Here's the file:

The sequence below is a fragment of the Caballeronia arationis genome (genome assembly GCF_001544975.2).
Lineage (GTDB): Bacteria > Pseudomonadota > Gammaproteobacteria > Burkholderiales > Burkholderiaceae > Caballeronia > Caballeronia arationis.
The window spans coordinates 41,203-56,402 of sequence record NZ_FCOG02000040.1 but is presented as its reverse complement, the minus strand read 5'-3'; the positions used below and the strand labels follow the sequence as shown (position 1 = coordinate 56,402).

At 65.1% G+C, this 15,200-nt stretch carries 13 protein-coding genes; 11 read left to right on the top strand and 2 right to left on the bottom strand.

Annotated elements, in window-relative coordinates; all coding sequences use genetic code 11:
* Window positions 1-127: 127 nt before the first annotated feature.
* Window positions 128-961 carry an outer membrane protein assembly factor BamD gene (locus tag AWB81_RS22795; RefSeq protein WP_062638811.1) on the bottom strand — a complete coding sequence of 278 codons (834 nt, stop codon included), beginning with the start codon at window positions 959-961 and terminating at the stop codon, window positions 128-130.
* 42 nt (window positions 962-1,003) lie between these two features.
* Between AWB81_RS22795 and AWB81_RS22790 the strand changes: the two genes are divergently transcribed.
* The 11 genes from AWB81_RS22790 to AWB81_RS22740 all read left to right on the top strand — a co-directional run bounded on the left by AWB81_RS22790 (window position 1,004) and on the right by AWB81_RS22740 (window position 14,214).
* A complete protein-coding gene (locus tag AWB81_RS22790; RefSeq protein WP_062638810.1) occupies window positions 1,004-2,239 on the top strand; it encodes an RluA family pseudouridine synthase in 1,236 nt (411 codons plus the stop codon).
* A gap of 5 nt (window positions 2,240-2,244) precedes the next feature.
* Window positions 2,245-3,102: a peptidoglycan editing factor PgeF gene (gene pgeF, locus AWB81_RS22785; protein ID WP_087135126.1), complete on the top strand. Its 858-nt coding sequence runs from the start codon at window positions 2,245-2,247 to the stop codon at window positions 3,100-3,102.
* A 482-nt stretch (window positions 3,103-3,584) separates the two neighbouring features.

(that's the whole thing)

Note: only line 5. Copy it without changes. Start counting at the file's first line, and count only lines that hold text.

Annotated elements, in window-relative coordinates; all coding sequences use genetic code 11: